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Immune system molecule affects our weight

Researchers at the Sahlgrenska Academy, University of Gothenburg, Sweden, have identified a molecule in the immune system that could affect hunger and satiety. The researchers hope that new treatments for obesity will benefit from this finding.

Interleukin-6 is a chemical messenger in our immune system that plays an important role in fighting off infection. However, recent research has, surprisingly, shown that it can also trigger weight loss.

Researchers at Sahlgrenska Academy, University of Gothenburg, have been investigating and managed to identify the specific types of brain cells that are targeted by the interleukin-6 molecule.

The results show that the cells that are affected by interleukin-6 produce substances that not only affect our sense of hunger and fullness but also control the body’s ability to burn fat. “Interleukin-6 increases levels of substances in the brain that trigger weight loss, which could explain why high levels of this molecule lead to weight loss,” says doctoral student Erik Schéle, who is presenting the results in his thesis.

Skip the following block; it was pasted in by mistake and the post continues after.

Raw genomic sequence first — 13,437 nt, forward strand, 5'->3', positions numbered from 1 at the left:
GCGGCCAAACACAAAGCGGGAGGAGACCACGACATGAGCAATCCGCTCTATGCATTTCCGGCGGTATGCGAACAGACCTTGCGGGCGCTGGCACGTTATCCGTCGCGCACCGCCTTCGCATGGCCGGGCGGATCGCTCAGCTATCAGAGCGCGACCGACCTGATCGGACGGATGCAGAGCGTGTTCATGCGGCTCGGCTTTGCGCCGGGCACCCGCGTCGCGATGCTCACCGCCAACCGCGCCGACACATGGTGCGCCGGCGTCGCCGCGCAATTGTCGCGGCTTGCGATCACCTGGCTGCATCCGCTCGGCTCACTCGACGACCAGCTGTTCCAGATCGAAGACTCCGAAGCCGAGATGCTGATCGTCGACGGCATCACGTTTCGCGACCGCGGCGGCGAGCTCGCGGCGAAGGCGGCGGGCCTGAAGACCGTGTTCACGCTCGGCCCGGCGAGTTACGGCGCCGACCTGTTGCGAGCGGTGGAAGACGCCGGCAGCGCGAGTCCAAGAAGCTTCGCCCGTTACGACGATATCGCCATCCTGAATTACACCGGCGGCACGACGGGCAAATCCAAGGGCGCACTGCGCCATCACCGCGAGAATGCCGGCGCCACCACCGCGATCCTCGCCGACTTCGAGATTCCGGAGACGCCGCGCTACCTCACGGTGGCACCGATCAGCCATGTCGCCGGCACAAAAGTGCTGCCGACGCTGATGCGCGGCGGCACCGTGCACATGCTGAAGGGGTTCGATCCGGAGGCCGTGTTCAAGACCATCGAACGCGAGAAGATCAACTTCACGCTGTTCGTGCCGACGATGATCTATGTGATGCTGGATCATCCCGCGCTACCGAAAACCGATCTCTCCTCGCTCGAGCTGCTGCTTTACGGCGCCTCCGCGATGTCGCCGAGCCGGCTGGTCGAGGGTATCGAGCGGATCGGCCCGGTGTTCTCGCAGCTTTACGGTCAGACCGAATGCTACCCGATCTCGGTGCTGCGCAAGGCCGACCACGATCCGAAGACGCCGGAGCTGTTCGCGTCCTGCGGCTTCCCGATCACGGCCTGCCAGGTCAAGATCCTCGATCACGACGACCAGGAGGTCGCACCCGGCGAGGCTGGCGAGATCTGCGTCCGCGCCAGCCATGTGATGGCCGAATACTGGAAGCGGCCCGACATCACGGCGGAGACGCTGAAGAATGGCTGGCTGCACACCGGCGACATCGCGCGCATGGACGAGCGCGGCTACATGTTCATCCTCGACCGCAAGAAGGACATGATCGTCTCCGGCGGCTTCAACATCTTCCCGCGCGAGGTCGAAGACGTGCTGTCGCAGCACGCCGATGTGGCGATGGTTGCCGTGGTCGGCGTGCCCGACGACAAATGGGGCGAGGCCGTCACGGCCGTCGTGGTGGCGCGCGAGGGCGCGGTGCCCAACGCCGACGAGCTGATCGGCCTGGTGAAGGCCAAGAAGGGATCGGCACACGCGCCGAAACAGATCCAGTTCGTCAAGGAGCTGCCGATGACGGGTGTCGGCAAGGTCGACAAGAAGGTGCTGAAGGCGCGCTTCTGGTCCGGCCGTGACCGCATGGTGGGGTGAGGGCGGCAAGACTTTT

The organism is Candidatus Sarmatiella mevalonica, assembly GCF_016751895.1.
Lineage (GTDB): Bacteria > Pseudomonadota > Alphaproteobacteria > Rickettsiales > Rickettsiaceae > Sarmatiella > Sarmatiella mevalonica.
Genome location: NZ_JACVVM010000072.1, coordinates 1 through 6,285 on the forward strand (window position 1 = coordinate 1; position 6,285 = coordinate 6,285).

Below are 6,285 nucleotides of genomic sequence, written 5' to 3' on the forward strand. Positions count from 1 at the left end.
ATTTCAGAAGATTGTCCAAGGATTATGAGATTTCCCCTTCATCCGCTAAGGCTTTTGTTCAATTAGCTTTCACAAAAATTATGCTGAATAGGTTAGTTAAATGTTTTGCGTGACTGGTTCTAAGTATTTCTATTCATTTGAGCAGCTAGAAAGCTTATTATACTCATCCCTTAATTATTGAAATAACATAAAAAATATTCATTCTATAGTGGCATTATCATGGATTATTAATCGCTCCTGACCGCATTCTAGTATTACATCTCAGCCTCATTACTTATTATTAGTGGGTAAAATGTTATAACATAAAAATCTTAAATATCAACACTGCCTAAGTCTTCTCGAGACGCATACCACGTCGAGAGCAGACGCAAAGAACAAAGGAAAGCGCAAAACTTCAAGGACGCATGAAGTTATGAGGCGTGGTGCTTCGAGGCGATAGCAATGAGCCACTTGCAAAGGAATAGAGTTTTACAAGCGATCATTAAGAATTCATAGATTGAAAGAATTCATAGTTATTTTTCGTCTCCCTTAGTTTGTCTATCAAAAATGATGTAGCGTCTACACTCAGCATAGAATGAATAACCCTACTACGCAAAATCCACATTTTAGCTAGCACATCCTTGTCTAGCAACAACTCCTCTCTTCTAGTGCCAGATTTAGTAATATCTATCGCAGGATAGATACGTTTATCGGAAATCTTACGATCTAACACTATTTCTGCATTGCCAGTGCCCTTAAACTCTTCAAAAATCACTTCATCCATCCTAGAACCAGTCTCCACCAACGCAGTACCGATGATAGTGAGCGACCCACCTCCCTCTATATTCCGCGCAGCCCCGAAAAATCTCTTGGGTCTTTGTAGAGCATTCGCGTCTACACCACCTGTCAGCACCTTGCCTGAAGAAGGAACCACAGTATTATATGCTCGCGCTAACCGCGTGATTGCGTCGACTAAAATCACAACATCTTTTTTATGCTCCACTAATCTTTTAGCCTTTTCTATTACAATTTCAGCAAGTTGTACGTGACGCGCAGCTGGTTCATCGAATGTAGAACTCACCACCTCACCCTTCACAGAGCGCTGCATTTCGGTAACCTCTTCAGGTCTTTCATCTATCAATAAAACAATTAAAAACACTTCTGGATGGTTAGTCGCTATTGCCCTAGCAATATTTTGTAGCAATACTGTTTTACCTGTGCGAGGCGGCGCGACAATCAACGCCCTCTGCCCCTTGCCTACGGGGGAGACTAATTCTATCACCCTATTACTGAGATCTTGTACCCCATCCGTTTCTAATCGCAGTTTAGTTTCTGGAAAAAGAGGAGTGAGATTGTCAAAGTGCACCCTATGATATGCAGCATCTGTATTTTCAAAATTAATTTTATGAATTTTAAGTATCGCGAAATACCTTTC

It is known that our normally low levels of interleukin-6 in the brain increase dramatically during an infection, typically accompanied by reduced hunger and fatigue.

“Our previous findings would indicate that interleukin-6 can play a key role in regulating the metabolism of healthy individuals too,” says Erik Schéle.

“This is clearly substantiated by our finding that mice which lack interleukin-6 get fat, and that the metabolism of rats injected with interleukin-6 directly into the brain increases.”

Although it is not yet fully understood how interleukin-6 in the brain affects bodyweight, the researchers have concluded that anyone whose brain produces plenty of interleukin-6 could be protected against overweight. The thesis also shows that our gut bacteria indirectly affect the substances in the brain that regulate bodyweight.

“This is both surprising and new. It could in the long run lead to people fighting obesity by changing what they eat in line with how it affects the brain,” says Erik Schéle.

Erik Schéle, Sahlgrenska Academy, University of Gothenburg.
+ 46 31 786 3681

Helena Aaberg | idw
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